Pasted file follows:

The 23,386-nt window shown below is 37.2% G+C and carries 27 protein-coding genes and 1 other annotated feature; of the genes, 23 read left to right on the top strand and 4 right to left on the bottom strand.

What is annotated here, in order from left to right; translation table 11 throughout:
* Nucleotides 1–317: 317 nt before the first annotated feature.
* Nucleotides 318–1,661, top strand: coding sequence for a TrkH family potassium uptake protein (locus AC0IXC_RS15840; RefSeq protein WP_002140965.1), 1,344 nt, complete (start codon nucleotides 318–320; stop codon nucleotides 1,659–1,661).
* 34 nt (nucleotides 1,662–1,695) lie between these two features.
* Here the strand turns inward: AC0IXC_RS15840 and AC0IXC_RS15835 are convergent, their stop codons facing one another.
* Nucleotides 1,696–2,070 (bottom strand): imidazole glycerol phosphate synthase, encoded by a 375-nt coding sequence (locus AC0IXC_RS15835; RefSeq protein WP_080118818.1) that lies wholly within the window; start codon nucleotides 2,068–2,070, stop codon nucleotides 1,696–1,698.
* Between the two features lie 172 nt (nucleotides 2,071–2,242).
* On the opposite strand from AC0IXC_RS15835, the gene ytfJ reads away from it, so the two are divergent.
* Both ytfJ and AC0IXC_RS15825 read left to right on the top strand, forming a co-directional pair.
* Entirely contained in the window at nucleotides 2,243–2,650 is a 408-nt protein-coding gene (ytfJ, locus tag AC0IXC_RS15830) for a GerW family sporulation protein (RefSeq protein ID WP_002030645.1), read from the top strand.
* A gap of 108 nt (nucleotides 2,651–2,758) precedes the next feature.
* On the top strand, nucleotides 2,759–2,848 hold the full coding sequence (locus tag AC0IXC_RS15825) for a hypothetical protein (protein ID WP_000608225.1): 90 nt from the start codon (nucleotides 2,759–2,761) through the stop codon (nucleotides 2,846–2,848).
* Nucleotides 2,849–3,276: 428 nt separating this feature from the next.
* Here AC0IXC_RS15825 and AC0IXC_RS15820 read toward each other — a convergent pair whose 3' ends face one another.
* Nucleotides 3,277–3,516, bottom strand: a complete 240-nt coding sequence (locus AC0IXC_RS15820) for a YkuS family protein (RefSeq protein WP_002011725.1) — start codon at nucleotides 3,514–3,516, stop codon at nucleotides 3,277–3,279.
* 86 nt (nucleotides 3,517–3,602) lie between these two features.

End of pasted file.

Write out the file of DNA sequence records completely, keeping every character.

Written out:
The 23,386-nt window shown below is 37.2% G+C and carries 27 protein-coding genes and 1 other annotated feature; of the genes, 23 read left to right on the top strand and 4 right to left on the bottom strand.

What is annotated here, in order from left to right; translation table 11 throughout:
* Nucleotides 1–317: 317 nt before the first annotated feature.
* Nucleotides 318–1,661, top strand: coding sequence for a TrkH family potassium uptake protein (locus AC0IXC_RS15840; RefSeq protein WP_002140965.1), 1,344 nt, complete (start codon nucleotides 318–320; stop codon nucleotides 1,659–1,661).
* 34 nt (nucleotides 1,662–1,695) lie between these two features.
* Here the strand turns inward: AC0IXC_RS15840 and AC0IXC_RS15835 are convergent, their stop codons facing one another.
* Nucleotides 1,696–2,070 (bottom strand): imidazole glycerol phosphate synthase, encoded by a 375-nt coding sequence (locus AC0IXC_RS15835; RefSeq protein WP_080118818.1) that lies wholly within the window; start codon nucleotides 2,068–2,070, stop codon nucleotides 1,696–1,698.
* Between the two features lie 172 nt (nucleotides 2,071–2,242).
* On the opposite strand from AC0IXC_RS15835, the gene ytfJ reads away from it, so the two are divergent.
* Both ytfJ and AC0IXC_RS15825 read left to right on the top strand, forming a co-directional pair.
* Entirely contained in the window at nucleotides 2,243–2,650 is a 408-nt protein-coding gene (ytfJ, locus tag AC0IXC_RS15830) for a GerW family sporulation protein (RefSeq protein ID WP_002030645.1), read from the top strand.
* A gap of 108 nt (nucleotides 2,651–2,758) precedes the next feature.
* On the top strand, nucleotides 2,759–2,848 hold the full coding sequence (locus tag AC0IXC_RS15825) for a hypothetical protein (protein ID WP_000608225.1): 90 nt from the start codon (nucleotides 2,759–2,761) through the stop codon (nucleotides 2,846–2,848).
* Nucleotides 2,849–3,276: 428 nt separating this feature from the next.
* Here AC0IXC_RS15825 and AC0IXC_RS15820 read toward each other — a convergent pair whose 3' ends face one another.
* Nucleotides 3,277–3,516, bottom strand: a complete 240-nt coding sequence (locus AC0IXC_RS15820) for a YkuS family protein (RefSeq protein WP_002011725.1) — start codon at nucleotides 3,514–3,516, stop codon at nucleotides 3,277–3,279.
* 86 nt (nucleotides 3,517–3,602) lie between these two features.